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Release Date: 03/16/1999
Contact Information: Alice Kaufman, EPA's Community Affairs Office (617) 918-1064 Peter Deveau, Executive Director, Lynn EDIC, (781) 581-9399

BOSTON - Nearly $730,000 in federal cleanup and brownfields dollars will pave the way for future use of two abandoned properties in Lynn, Massachusetts, the New England office of the Environmental Protection Agency announced today. EPA recently completed a $500,000 cleanup of the Carr Leather building, located at 500 Boston Street, and a $28,000 cleanup at Empire Laundry, located at 33-35 Myrtle Street, advancing Lynn's redevelopment plans for both properties.

The city of Lynn has hired The Johnson Company, an environmental consulting firm in Montpelier, Vermont, to evaluate the potential redevelopment options for both properties using a $200,000 EPA Brownfields Grant awarded to the city in 1997.

Brownfields are abandoned, idled, or underused industrial and commercial properties where expansion or redevelopment is complicated by pollution. EPA's Brownfields Grants are directed to the identification and assessment of these sites for development.

"This is a great example of how federal resources and local initiative can help revitalize Lynn's economy and improve the environment at the same time," said John P. DeVillars, EPA's New England administrator. "We have worked closely with Peter DeVeau, Rick Ford and Richard Fortucci during the cleanup of these sites and I want to thank them for their continued efforts in Lynn's neighborhoods."

U.S. Rep. John Tierney has been instrumental in securing funds for future redevelopment projects like these in Lynn.

"This is welcome news," said U.S. Rep. John Tierney (D-Salem). "Restoring these properties to a condition suitable for future use is an important part of the continued revitalization of Lynn. I commend John DeVillars, Peter DeVeau, Rick Ford, Richard Fortucci and the people who live in these neighborhoods for their efforts in making sure these properties were properly cleaned up. I look forward to continuing to help similar, ongoing efforts in other parts of Lynn."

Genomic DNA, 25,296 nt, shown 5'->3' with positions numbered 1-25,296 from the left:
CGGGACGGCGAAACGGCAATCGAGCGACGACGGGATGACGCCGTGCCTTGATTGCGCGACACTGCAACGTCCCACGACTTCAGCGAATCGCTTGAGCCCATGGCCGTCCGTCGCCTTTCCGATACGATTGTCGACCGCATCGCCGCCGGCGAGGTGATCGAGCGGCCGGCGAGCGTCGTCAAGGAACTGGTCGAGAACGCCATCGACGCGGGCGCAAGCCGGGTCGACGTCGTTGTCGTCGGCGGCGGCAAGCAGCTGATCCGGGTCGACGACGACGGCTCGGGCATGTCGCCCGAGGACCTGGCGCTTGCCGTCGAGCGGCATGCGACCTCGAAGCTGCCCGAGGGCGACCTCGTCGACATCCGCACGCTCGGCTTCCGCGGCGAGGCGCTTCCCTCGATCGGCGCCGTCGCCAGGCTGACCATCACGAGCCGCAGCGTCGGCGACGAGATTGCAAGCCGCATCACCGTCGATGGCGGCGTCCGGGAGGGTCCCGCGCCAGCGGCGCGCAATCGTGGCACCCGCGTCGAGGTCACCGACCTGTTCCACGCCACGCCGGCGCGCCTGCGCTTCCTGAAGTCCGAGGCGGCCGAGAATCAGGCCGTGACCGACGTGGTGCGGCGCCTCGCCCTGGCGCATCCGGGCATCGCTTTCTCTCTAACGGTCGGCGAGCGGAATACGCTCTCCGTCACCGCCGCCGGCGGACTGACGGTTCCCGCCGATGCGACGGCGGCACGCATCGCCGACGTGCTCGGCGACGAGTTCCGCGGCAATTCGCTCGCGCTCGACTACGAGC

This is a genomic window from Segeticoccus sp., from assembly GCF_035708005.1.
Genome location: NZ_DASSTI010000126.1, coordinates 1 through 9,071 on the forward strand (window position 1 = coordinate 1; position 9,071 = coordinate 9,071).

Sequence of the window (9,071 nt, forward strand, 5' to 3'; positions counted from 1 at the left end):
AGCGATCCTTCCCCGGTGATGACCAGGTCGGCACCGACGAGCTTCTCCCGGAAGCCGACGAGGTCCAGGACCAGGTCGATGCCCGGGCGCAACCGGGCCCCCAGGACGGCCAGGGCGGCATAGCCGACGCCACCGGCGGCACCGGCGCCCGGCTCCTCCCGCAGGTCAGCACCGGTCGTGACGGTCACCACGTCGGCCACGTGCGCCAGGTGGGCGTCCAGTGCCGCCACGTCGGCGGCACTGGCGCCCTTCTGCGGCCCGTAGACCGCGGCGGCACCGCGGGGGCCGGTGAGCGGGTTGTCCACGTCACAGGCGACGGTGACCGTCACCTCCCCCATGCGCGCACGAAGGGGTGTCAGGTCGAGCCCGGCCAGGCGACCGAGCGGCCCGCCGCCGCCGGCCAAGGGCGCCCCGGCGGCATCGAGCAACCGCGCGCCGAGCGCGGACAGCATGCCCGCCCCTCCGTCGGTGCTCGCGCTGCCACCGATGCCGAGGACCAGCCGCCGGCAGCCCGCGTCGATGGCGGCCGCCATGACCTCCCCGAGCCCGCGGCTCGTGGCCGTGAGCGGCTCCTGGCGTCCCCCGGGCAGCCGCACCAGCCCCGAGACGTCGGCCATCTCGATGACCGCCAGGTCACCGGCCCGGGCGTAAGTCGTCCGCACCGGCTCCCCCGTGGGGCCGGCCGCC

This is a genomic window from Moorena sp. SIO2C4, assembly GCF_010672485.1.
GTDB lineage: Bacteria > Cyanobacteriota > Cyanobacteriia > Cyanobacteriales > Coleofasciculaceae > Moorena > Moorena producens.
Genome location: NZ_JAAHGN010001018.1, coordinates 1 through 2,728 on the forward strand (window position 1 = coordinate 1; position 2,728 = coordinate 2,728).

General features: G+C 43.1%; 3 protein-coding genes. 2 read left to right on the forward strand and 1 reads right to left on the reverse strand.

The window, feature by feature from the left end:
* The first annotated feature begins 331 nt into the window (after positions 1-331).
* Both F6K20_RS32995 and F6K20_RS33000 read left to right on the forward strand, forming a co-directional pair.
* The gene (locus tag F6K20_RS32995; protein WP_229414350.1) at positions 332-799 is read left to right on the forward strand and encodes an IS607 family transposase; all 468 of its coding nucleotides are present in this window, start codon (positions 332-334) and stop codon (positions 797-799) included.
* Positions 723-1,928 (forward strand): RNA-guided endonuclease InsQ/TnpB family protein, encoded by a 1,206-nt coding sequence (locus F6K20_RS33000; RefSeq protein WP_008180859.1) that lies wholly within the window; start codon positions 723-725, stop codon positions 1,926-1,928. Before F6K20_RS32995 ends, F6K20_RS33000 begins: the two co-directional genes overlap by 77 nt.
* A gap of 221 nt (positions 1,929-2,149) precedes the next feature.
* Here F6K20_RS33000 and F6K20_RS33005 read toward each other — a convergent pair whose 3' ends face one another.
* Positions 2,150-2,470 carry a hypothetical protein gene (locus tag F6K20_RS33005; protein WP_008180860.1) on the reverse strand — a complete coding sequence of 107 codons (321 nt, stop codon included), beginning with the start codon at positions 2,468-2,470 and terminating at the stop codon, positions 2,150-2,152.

"This brownfields pilot has really developed a consensus in the community and the surrounding neighborhoods that, given the proper resources, the properties can have a second life and contribute to revitalization of a city that is extremely land poor," said Peter DeVeau, director of Lynn's Economic Development and Industrial Corporation (EDIC/Lynn.) "Without the support of our delegation in securing these cleanup funds our program was in jeopardy. There is a real effective collaboration ongoing in Lynn between the city, EPA, the Conservation Law Foundation, and the residents of these neighborhoods."

Lynn Ward 7 City Councillor Rick Ford credited the work of both EDIC/Lynn and EPA at the two sites. "Their quick action in removing these hazardous substances eliminated a potential danger to the surrounding neighborhoods. I look forward to the successful completion of the Brownfields Pilot Program in the near future."

"EPA is a valuable economic partner for the city of Lynn," said Richard Fortucci, Lynn city assessor. "Their removal of hazardous materials, along with providing site assessment funding, is critical to the redevelopment of Carr Leather and Empire Laundry."

In June 1998, EPA inspected the Carr Leather building and found tannery-related hazardous substances including sodium hydroxide, sulfuric acid, formic acid, and other chemicals. EPA repackaged hundreds of deteriorating drums and containers discovered inside the building and shipped the hazardous materials to licensed disposal facilities.

Based on historical city records, the 48,000 square foot building was used as a tannery facility from 1887 to 1996. The Carr Leather Company purchased the site in 1977, and continued to use the facility as a tannery. The company declared bankruptcy in 1996, leaving behind drums and pails containing hazardous substances and bags of dry chemicals.

At the Empire Laundry facility, EPA discovered approximately 15 abandoned, deteriorated, labeled and unlabeled drums of various sizes containing potassium hydroxide and methyl alcohol and other toxic chemicals. EPA repackaged the drum contents and other hazardous materials, including asbestos, and shipped the wastes to licensed disposal facilities.

The Empire Laundry property consists of a two-story, 30,000 square foot concrete structure, a 900 square foot single-single story maintenance garage, and a paved parking area. City records indicate that the Empire Laundry Company ran the facility from 1925 to 1977. In 1996, the city of Lynn foreclosed on the property for tax purposes. The property is currently unoccupied.

A public meeting will be held on Thursday, March 18 at 7:00 PM at the Thompson School at 115 Gardiner Street in West Lynn to discuss the cleanup of these sites and future brownfields activities.